NJ Legislature Moves Forward With Effort To Counter NJDEP Regulations That Would Weaken Highlands Act
January 16, 2018
New Jersey Legislature is Moving Forward With Efforts to Invalidate the DEP’s Highlands Water Protection and Planning Act (Highlands Act) Rules
The New Jersey Legislature is moving forward with efforts to invalidate a rule enacted by the New Jersey Department of Environmental Protection (DEP) earlier this year. The regulation amends the septic system density standards in the Highlands Water Protection and Planning Act (Highlands Act) and clears the way for continued land development in the environmentally-sensitive region.
Highlands Water Protection and Planning Act
In 2004, the New Jersey Legislature passed the New Jersey Highlands Water Protection and Planning Act (Highlands Act) to establish a regional land management plan aimed at protecting and preserving the natural resources of the region. Because the Highlands region provides much of the state’s drinking water, the Highlands Act requires the DEP to establish septic density standards at a level that will maintain existing water quality. The Highlands Act specifically requires the DEP’s rules to include “a septic system density standard established at a level to prevent the degradation of water quality, or to require the restoration of water quality, and to protect ecological uses from individual, secondary, and cumulative impacts, in consideration of deep aquifer recharge available for dilution.”
As explained by the DEP, the agency uses nutrients found in septic waste, called nitrates, to assess water quality. Septic density formulas are based on the acreage of land necessary to dilute nitrates to levels that will not negatively impact water quality. In 2008, the DEP’s septic density standards were set to allow one septic system for every 88 acres of forested area and one septic system for every 25 acres that is not forested.
Last year, the DEP proposed amended septic density standards for the Highlands region. Because they “could result in up to 1,145 additional septic systems, or about 12 percent more individual septic systems than under the existing rule,” the standards have been widely criticized by environmental groups. Nonetheless, the DEP adopted the new standards on April 21, 2017.
Resolution to Invalidate DEP’s New Septic Density Standards
New Jersey lawmakers have also criticized the DEP’s Highlands Water Protection and Planning Act Rules, arguing that they violate the legislative intent of the Highlands Act. Accordingly, the Legislature is working to force the DEP to rescind them.
Under the State of New Jersey’s Constitution, the Legislature may review any rule or regulation adopted or proposed by an administrative agency to determine if it is consistent with the intent of the Legislature. If lawmakers determine that a rule or regulation violates legislative intent, they can seek to invalidate it.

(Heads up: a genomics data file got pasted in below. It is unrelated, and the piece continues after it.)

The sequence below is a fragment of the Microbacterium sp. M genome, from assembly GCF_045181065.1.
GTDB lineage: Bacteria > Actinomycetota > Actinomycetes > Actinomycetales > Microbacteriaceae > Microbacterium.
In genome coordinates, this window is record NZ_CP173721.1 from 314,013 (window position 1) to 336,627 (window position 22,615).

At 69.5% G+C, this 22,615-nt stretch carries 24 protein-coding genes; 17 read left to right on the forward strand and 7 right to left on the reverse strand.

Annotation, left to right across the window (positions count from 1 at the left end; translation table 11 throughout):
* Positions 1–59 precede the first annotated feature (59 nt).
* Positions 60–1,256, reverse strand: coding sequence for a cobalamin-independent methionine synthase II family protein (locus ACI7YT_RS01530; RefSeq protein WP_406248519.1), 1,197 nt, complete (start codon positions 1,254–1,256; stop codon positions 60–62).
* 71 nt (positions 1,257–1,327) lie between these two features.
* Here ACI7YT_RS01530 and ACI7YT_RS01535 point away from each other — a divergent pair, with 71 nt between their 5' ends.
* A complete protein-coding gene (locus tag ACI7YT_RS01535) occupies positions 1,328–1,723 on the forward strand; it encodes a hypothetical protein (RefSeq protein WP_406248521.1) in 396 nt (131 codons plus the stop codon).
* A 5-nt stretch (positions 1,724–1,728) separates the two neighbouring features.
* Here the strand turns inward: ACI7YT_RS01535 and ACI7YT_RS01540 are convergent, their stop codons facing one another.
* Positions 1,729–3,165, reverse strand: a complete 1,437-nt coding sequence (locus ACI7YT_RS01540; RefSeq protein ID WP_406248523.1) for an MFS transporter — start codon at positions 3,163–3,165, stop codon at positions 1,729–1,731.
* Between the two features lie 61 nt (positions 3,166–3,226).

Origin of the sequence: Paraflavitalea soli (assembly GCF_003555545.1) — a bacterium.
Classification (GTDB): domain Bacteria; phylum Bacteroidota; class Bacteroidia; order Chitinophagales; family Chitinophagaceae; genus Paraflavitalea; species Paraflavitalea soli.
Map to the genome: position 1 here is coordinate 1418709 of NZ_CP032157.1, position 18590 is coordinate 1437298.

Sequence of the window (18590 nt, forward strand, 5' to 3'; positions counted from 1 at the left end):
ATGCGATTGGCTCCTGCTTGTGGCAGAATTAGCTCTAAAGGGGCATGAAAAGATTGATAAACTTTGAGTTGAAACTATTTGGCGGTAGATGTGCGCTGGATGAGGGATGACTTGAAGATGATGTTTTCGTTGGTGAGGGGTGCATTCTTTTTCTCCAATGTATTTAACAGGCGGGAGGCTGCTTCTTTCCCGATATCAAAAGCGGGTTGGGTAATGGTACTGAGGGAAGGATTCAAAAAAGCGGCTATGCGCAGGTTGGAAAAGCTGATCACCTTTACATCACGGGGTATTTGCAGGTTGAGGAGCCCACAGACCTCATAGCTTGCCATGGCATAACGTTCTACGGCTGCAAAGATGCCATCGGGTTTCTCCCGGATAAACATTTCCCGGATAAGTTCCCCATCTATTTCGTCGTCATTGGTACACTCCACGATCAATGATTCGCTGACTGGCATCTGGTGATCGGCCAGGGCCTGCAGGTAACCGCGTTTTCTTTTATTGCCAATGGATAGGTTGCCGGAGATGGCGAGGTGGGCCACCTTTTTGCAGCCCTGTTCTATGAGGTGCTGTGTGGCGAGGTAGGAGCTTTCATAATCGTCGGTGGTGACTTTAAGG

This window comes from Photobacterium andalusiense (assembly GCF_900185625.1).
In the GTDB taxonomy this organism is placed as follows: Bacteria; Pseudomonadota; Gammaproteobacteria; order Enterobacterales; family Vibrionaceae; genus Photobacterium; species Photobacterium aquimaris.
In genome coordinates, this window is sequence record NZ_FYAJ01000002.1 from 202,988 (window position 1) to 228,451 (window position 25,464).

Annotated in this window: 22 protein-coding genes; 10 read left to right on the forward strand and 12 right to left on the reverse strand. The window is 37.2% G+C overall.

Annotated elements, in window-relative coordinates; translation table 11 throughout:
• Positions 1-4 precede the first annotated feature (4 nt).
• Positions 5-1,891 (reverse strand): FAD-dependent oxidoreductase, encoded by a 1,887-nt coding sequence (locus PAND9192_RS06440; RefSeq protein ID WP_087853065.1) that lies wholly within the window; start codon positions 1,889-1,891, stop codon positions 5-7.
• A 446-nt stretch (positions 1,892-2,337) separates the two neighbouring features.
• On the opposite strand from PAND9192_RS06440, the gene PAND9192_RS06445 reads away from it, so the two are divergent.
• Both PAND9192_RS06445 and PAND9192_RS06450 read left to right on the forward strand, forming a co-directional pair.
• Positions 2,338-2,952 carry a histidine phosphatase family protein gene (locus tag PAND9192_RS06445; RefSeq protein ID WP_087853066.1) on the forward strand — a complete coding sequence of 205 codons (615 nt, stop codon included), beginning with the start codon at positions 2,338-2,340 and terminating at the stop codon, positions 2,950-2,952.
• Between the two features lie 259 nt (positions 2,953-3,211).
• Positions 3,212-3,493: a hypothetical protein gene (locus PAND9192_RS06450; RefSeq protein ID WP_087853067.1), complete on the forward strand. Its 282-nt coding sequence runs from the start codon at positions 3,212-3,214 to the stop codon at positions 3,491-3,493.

In June, the Legislature passed Assembly Concurrent Resolution No. 192 (1R). The resolution states that “the new standards contained in the May 2, 2016 rule proposal do not comply with the requirement in the Highlands Act for the septic system density standards to be established at a level to prevent the degradation of water quality, or to require the restoration of water quality, and to protect ecological uses.”
The resolution raises concerns that the DEP relied in part on nitrate data generated from wells sampled between 2004 and 2011, after the date of enactment of the Highlands Act. As set forth in ACR 192, “the proposed standards do not accurately preserve or maintain 2004 water quality conditions or restore water quality, as required by the act, but instead, reflect the development and accompanying degradation in groundwater quality that has occurred since 2004 and allows water quality to continue to degrade.”
The resolution also contends that the DEP’s rule proposal directly contradicts the language of the Highlands Act. It notes DEP’s proposed rule amendments seek to “relate the septic system density standards to the . . . Highlands Regional Master Plan (RMP),” but section 34 of the Highlands Act requires, conversely, that the RMP be based on the DEP’s rules.
After passage by the Legislature, ACR 192 was subsequently filed with the Secretary of State and transmitted to the Commissioner of Environmental Protection. Now that the DEP has declined to rescind or amend the septic density standards, the Legislature must now reapprove the resolution in order for it to take effect.
Under the New Jersey Constitution, the Legislature may invalidate the rule following a public hearing held by either House, the placement of a transcript of the public hearing on the desks of the members of each House in open meeting followed by the passage of at least 20 calendar days, and a vote of a majority of each House in favor of a concurrent resolution invalidating the rule. Most recently, the Senate Environment and Energy Committee voted unanimously in favor of the resolution (SCR-163).
If you have any questions or if you would like to discuss the matter further, please contact me, Dan McKillop, at 201-806-3364.